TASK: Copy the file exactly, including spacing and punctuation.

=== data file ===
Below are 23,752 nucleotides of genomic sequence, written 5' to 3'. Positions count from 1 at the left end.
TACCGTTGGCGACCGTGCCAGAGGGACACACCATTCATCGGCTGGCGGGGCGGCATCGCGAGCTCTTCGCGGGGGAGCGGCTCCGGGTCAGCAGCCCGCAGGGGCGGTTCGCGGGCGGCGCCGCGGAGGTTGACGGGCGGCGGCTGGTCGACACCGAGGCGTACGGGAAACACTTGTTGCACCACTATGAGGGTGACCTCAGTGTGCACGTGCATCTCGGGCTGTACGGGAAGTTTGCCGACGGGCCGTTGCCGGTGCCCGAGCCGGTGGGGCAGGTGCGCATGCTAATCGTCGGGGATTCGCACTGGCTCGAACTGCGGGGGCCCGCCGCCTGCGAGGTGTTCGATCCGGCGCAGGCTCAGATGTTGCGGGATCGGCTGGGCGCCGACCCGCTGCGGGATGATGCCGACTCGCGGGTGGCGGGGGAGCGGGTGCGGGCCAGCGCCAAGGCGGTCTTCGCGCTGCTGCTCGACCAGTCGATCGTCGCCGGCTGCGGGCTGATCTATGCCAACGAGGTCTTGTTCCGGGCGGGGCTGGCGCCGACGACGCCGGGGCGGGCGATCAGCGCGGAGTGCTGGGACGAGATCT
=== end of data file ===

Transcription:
Below are 23,752 nucleotides of genomic sequence, written 5' to 3'. Positions count from 1 at the left end.
TACCGTTGGCGACCGTGCCAGAGGGACACACCATTCATCGGCTGGCGGGGCGGCATCGCGAGCTCTTCGCGGGGGAGCGGCTCCGGGTCAGCAGCCCGCAGGGGCGGTTCGCGGGCGGCGCCGCGGAGGTTGACGGGCGGCGGCTGGTCGACACCGAGGCGTACGGGAAACACTTGTTGCACCACTATGAGGGTGACCTCAGTGTGCACGTGCATCTCGGGCTGTACGGGAAGTTTGCCGACGGGCCGTTGCCGGTGCCCGAGCCGGTGGGGCAGGTGCGCATGCTAATCGTCGGGGATTCGCACTGGCTCGAACTGCGGGGGCCCGCCGCCTGCGAGGTGTTCGATCCGGCGCAGGCTCAGATGTTGCGGGATCGGCTGGGCGCCGACCCGCTGCGGGATGATGCCGACTCGCGGGTGGCGGGGGAGCGGGTGCGGGCCAGCGCCAAGGCGGTCTTCGCGCTGCTGCTCGACCAGTCGATCGTCGCCGGCTGCGGGCTGATCTATGCCAACGAGGTCTTGTTCCGGGCGGGGCTGGCGCCGACGACGCCGGGGCGGGCGATCAGCGCGGAGTGCTGGGACGAGATCT